By Standard Process Inc.
In cell and animal models, Standard Process researchers find that Brussels sprout bioactivity is retained despite removal of a key enzyme. This research expands Standard Process’ knowledge of how processing changes natural products and broadens the classification of “health promoting” phytochemicals in whole foods.
Cruciferous vegetables are associated with good health
Like household clutter that accumulates after a busy day, your body builds up “clutter” as a byproduct of what you do (like breathing) and what you’re exposed to (like household chemicals).
To neutralize these potential trouble-causers, the body has a number of mechanisms, one of which is the use of detoxification enzymes.
Cruciferous vegetables like Brussels sprouts have detoxification activity, which is one reason they’re associated with good health. These vegetables contain compounds called glucosinolates and an enzyme called myrosinase. When crucifers are cut or chewed, myrosinase enzymes act on the glucosinolates to make them into other compounds, called metabolites. Cell, animal, and epidemiological studies have demonstrated that these metabolites can increase the activation of detoxification enzymes.
Examining the effects of heat on phytochemical activity
Standard Process researchers examined the effect of processing on cruciferous vegetables by evaluating the difference between blanched and un-blanched Brussels sprouts in human liver cells and mice.
The team’s goal was to observe whether blanching the sprouts (which deactivates the myrosinase enzyme), would eliminate their ability to rev up detoxification enzymes. Myrosinase can be deactivated at temperatures as low as 104 degrees Fahrenheit (water boils at 212 degrees Fahrenheit).
Findings suggest a complex interaction
As expected, the glucosinolates in the un-blanched sprouts were metabolized and able to increase the detoxification enzymes in the liver cells and in the liver and lungs of mice.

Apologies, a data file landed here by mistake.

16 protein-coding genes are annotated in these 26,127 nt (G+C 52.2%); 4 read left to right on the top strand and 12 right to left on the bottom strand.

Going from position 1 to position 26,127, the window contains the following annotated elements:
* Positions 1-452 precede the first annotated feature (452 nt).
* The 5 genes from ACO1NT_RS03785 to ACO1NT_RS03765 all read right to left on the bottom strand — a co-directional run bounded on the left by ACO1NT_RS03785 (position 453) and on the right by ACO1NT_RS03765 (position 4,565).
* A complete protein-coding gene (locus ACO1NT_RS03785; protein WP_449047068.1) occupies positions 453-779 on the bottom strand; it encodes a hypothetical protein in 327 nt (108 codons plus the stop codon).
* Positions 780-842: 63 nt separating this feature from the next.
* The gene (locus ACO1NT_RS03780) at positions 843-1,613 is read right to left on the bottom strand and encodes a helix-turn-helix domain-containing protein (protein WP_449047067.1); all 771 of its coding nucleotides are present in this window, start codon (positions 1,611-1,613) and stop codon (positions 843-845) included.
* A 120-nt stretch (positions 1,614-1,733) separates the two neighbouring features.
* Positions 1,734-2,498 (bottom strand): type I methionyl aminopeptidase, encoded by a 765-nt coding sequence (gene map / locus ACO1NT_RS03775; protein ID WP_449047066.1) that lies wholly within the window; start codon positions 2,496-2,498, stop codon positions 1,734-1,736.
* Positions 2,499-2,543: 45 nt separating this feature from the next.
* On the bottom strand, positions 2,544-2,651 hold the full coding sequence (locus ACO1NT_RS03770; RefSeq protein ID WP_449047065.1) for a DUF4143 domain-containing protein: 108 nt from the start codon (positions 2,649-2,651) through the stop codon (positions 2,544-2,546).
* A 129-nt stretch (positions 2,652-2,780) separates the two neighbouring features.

Surprisingly, the blanched sprouts created a significant increase in one type of detoxification enzyme as well, despite the inactivation of myrosinase by the cooking process.
“To us, this data suggests the well-researched metabolites in Brussels sprouts might not be the only compounds in crucifers capable of influencing detoxification enzymes,” explained Melissa Robbins, Standard Process researcher and lead author. In fact, other recent studies have demonstrated that gut bacteria can also convert glucosinolates into these active metabolites providing one explanation for this finding.
“When the plant’s own enzyme is inactivated, our research suggests the sprout’s ability to induce detox enzymes is lower, but still significant compared to a control,” said Robbins. “So in a real world context, eating uncooked cruciferous vegetables gives you the most bang for your buck but eating cooked veggies still provides some of the same benefits.”
This research, published in the Journal of Food Science, expands on the Standard Process Discovery Science team’s cruciferous research focusing on radishes. Because this is a new and exciting area of research, more information is needed to determine how these detox mechanisms work in regard to
different crucifers and in humans.
1Robbins MG et al. (2010). Induction of detoxification enzymes by feeding unblanched Brussels sprouts containing active myrosinase to mice for 2 weeks. J Food Sci.75(6): H190-9.
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This research was provided by Standard Process.
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